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High-sensitivity acoustic sensors from nanofibre webs

View Article: PubMed Central - PubMed

ABSTRACT

Considerable interest has been devoted to converting mechanical energy into electricity using polymer nanofibres. In particular, piezoelectric nanofibres produced by electrospinning have shown remarkable mechanical energy-to-electricity conversion ability. However, there is little data for the acoustic-to-electric conversion of electrospun nanofibres. Here we show that electrospun piezoelectric nanofibre webs have a strong acoustic-to-electric conversion ability. Using poly(vinylidene fluoride) as a model polymer and a sensor device that transfers sound directly to the nanofibre layer, we show that the sensor devices can detect low-frequency sound with a sensitivity as high as 266 mV Pa−1. They can precisely distinguish sound waves in low to middle frequency region. These features make them especially suitable for noise detection. Our nanofibre device has more than five times higher sensitivity than a commercial piezoelectric poly(vinylidene fluoride) film device. Electrospun piezoelectric nanofibres may be useful for developing high-performance acoustic sensors.

No MeSH data available.


Vibration velocity and proposed piezoelectric conversion mechanism.Vibration velocity of PVDF nanofibre web and commercial PVDF piezoelectric film in the central part at (a) different SPLs and (b) different sound frequencies (SPL, 85 dB), (c) proposed sound vibration modes and piezoelectric conversion mechanism for the nanofibre device (the error bars represent the s.d. obtained from the test results of at least three replicates).
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f4: Vibration velocity and proposed piezoelectric conversion mechanism.Vibration velocity of PVDF nanofibre web and commercial PVDF piezoelectric film in the central part at (a) different SPLs and (b) different sound frequencies (SPL, 85 dB), (c) proposed sound vibration modes and piezoelectric conversion mechanism for the nanofibre device (the error bars represent the s.d. obtained from the test results of at least three replicates).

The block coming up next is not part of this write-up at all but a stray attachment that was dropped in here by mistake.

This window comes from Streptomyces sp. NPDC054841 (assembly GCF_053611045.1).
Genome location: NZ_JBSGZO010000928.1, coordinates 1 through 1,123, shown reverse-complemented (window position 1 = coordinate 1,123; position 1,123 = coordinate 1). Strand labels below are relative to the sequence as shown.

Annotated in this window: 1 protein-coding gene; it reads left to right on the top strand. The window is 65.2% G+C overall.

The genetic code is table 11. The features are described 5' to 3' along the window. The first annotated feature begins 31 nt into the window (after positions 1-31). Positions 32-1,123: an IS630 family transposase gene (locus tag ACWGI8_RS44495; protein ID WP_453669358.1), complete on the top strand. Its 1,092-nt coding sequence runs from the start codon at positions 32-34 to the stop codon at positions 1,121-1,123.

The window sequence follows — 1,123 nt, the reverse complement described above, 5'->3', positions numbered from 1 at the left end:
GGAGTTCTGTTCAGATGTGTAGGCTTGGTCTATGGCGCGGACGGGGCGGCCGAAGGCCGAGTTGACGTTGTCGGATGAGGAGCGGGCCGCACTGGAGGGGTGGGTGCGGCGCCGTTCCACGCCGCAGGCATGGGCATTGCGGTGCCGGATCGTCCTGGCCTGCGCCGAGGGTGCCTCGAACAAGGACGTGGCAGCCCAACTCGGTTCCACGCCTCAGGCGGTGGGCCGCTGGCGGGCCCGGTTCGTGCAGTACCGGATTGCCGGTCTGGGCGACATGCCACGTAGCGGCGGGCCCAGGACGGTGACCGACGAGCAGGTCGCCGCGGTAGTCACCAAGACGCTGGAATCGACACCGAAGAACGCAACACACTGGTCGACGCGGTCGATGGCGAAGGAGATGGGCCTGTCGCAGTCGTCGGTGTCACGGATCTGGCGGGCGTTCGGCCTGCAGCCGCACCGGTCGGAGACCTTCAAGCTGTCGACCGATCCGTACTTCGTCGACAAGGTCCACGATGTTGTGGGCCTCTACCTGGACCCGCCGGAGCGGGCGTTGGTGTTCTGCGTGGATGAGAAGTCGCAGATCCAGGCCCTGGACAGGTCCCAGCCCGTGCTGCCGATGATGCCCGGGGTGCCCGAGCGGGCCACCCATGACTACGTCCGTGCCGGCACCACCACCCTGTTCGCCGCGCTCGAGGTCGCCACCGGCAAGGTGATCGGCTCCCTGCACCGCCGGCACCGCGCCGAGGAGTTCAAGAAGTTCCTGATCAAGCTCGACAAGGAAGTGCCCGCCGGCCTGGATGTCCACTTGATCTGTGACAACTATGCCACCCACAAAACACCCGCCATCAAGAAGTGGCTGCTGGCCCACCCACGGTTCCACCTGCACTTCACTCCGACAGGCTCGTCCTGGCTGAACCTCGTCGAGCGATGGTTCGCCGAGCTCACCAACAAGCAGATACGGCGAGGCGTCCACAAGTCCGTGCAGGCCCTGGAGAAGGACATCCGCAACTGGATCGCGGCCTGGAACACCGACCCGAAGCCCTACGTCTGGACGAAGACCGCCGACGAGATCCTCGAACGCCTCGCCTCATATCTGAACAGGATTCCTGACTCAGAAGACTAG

Mentions: The vibration velocity of our PVDF nanofibre web and a commercial piezoelectric PVDF film (both 40 μm in thickness) in the central part of the hole was measured at different SPLs. As shown in Fig. 4a, when the SPL increased from 60 to 90 dB, the nanofibre web vibration velocity increased. However, the vibration velocity was stabilized at a constant level when the SPL increased to the range of 90–115 dB, suggesting the saturated vibration state under sound. In comparison, the commercial PVDF film showed a completely different vibration feature under sound. The film showed almost no vibration when the SPL was below 85 dB. However, the vibration increased gradually to the same level of the nanofibre web, when the SPL increased to 115 dB. Figure 4b shows the effect of acoustic wave frequency on the vibration of the nanofibre web and the commercial PVDF film. At 85 dB, the nanofibre web had stronger vibration than the PVDF film when the sound wave frequency was below 800 Hz, and the vibration at higher sound wave frequencies was equally weak.